für die Zusammenarbeit mit Albanien
Women in Modern Albania
An excellent book about the life of women in the Albanian society by a dedicated American author
The author, Mrs Susan Pritchett Post, was motivated to write her impressions when her husband, Everett Post, worked for the US Agency for International Development in Albania on housing contracts. She worked at the National Housing Agency on a part-time basis.
Post describes well her arrival and the first few months of settling down - living conditions, shopping, having some home improvements made, contacts with her neighbours and other Albanians. She wondered how they found the optimism and energy to manage their lives. With her Albanian language teacher, Mrs Ksanthipi Dodi*), she met a group of women in Tirana with a variety of backgrounds, keen to speak from the heart about their experiences and personal issues. The question rose in her mind »What has given the Albanian women strength, not only to survive, but also to lead meaningful and fulfilled lives with good-heartedness and optimism?« It was clear that the answer could only be provided by representative findings of women all over the country, those of different ages, background and political viewpoints. So she embarked on country-wide interviews, incorporating as much as possible the actual words of the some she met, 200 in all. Out of her respect and growing admiration for the Albanian women she wanted to present her work to the outside world as an inspiration to others and in the hope that this book will bring healing to the wounded society.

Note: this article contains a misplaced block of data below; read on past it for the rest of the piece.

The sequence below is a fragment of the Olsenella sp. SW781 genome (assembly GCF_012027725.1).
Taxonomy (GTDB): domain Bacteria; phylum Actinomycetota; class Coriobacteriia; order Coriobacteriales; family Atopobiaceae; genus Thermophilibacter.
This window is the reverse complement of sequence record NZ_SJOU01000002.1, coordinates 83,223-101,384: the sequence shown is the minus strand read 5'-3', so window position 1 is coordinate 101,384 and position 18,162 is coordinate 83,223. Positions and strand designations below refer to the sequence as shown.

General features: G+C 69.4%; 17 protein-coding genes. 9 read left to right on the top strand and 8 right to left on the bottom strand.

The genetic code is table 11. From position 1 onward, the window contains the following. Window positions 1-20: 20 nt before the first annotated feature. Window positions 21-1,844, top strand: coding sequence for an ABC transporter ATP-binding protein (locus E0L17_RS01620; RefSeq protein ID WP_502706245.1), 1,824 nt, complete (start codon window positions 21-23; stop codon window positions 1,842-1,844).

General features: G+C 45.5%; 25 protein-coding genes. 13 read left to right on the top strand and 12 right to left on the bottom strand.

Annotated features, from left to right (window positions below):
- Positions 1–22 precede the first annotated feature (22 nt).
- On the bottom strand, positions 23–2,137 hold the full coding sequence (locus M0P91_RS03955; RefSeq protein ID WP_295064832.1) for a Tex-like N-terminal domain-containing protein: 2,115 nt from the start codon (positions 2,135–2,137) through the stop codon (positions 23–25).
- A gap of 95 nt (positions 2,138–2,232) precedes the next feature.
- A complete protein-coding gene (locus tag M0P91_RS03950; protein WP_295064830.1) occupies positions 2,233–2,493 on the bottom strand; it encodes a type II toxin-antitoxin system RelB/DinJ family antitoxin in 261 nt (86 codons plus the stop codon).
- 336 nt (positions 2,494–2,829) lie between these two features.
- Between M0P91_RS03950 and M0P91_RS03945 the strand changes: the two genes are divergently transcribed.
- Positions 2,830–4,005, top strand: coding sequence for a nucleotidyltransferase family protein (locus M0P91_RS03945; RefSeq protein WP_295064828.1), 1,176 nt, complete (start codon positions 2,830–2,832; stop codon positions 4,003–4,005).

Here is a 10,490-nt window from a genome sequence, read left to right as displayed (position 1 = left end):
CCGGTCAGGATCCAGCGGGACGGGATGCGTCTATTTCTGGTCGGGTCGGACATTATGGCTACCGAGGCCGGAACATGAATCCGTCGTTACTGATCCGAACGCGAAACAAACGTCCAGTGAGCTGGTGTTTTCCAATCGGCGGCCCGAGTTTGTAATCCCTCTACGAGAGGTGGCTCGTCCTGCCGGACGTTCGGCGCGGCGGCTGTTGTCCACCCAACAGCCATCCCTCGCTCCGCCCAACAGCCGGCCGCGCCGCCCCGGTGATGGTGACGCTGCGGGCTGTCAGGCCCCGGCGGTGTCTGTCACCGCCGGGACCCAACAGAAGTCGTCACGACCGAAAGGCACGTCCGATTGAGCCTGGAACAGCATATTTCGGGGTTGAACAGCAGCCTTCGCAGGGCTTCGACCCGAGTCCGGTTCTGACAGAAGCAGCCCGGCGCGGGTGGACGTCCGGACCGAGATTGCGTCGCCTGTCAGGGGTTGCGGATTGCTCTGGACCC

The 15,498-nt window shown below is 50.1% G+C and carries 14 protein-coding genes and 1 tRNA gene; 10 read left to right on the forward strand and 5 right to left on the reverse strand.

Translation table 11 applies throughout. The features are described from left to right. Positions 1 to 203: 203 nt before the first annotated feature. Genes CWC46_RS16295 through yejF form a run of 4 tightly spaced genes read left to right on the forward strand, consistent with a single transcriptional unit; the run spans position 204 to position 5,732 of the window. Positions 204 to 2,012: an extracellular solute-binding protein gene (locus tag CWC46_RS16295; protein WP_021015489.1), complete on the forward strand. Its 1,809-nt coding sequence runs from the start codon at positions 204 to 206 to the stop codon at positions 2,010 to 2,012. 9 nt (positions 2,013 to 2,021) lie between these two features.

Dirita, who served her country as a partisan in the War of Liberation, imprisoned for 13 years and exiled. She cannot smile or laugh any more, though she recounts humorous stories of events that took place during her years of torture and interrogation, and despite her age (78) and physical disabilities, she burns with desire to be of service to her country today.
Safide lives in a village that has water once a month. She works the land, keeps the house clean and prepares excellent meals for her family, though the family has to carry home on their backs and heads water, produce, animal feed. She remains optimistic with a ready smile and eagerness to help others.
Vjollca sells bananas in the street near the fruit market in Tirana, trying to augment her husband's disability pension of $20 a month. She makes 1 or 1.5 lek (about 1 cent) on each banana she sells, but when she stays at home to look after her husband she cannot contribute even that small amount.
Teuta (18) lives in a village. Though she wanted to continue studying, her father took her out of school to work on the land, help with the housework and await an arranged marriage.
This book reports in their own words, the life stories of Albanian women of all ages and backgrounds, not as a scientific study but against well founded presentations of the 1996 environment. The author has carefully observed conditions of housing, water and electricity, retailing, medical facilities, travel, effects of the kanun, besides the individual circumstances of the people she interviewed. The book made a deep impression on me, not only because I had spent two weeks in Albania at the time that she was carrying out this work.
Susan Pritchett Post lived in Tirana for about three years with her husband, Everett, her son, Jacko and the family adopted Albanian daughter, Anna. In March 1997 they were ripped from Albania under a forced evacuation. They could only say a hasty goodbye to Everett, and under difficult conditions returned via Italy to USA, where she finished and published her book last year.
Jean Naterop, coordinator of SATE
Women in Modern Albania - Firsthand Accounts of Culture and Conditions from over 200 Interviews, by Susan E. Pritchett Post, McFarland & Company; ISBN: 0-7864-0468-X, 312 pages, about 30 pictures
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